On a cold October night fifteen years ago, you closed your eyes for the last time upon a world that I can only imagine, must have seemed so very dark and hateful. I have no way of knowing what was in your heart and mind that night, and I wouldn't blame you if you had despaired for humanity. We all did, in the days that followed.
Matthew, I came home today to see my favorite TV show, Rachel Maddow, conducting the first live broadcast of a same-sex wedding in California on national TV between two young and such very brave men.
Matthew, it got better. It got so very much better...
There are no words to describe the deep grief I felt in the days that followed your death, as the news trickled to the wider world. But, although I didn't know it at the time, it would be the moment that would galvanize and shame a country into action, into reflection. You had such an impact on us, Matthew... You were on TV, you were on the West Wing, you were on a bill that finally got written to say, "no we will not let this hatred go without punishment again." You did so much, Matthew, you did so much good! You wrung our hearts and those hateful people, those hateful people who blindly parrot a tired old book, even they could not speak out in hate.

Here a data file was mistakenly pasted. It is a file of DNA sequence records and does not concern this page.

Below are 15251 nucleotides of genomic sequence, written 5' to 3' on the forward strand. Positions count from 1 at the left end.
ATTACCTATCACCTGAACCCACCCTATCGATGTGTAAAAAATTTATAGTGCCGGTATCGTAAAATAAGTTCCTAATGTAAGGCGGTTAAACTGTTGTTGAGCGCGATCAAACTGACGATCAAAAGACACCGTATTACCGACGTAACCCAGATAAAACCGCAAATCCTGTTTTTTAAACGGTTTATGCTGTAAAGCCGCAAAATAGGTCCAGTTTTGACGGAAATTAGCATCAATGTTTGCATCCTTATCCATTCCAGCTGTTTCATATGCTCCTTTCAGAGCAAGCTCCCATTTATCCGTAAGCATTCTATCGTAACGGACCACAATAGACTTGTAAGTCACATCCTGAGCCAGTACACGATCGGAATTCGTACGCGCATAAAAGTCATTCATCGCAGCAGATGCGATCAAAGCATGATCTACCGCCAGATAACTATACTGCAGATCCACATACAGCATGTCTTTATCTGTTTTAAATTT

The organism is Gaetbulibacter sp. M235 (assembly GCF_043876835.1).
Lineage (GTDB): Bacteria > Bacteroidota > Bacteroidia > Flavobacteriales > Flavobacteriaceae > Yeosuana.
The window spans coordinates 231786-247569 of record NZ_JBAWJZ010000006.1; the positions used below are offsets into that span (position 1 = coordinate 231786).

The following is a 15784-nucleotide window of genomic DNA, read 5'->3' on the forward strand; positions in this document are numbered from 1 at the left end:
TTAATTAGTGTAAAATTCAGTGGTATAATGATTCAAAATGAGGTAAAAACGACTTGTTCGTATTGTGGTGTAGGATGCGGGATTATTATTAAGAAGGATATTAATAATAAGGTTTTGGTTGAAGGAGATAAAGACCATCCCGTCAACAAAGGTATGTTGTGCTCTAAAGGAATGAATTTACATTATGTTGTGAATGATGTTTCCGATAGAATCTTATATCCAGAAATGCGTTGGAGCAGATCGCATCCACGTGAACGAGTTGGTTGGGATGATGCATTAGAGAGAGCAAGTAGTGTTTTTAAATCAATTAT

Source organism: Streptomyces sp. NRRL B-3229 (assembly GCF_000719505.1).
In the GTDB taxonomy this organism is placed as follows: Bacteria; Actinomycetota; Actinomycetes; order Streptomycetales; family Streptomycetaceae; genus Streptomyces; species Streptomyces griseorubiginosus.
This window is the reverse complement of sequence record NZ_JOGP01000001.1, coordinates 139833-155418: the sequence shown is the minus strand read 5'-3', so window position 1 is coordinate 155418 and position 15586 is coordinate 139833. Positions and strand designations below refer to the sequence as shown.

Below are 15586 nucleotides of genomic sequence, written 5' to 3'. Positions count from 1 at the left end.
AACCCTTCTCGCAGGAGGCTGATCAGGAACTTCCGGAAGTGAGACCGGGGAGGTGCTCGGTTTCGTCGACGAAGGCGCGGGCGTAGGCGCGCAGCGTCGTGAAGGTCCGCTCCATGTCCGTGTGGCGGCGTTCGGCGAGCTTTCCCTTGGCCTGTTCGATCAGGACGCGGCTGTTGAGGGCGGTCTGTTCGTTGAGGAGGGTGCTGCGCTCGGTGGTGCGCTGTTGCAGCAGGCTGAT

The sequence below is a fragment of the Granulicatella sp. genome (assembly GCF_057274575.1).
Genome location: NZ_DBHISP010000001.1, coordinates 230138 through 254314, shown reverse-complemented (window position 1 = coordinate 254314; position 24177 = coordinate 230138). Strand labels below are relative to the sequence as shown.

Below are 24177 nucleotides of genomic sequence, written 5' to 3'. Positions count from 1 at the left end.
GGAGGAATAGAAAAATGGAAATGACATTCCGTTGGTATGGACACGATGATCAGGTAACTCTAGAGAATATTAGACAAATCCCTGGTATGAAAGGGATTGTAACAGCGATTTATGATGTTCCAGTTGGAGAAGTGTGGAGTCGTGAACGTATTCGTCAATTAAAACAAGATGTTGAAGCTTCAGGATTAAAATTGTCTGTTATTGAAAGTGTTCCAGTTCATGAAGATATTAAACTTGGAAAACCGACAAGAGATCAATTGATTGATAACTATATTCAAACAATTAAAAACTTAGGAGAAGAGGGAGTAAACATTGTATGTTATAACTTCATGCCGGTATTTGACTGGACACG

It got so much better, Matthew. You could have gotten married today. You might have been renting a tux, writing your vows and buying flowers as I write this. It's late here on the West Coast, and I imagine, and hope, a great many men and women doing just that, at this late hour .
You would have been so proud of us today, Matthew.
I thank you from the bottom of my heart for all you did for us. You started a little stream which became a river that's on its way to joining the ocean...I hope it won't be too long before I get to write to you when that happens.
I'm closing my eyes tonight on a better world. Good night, all.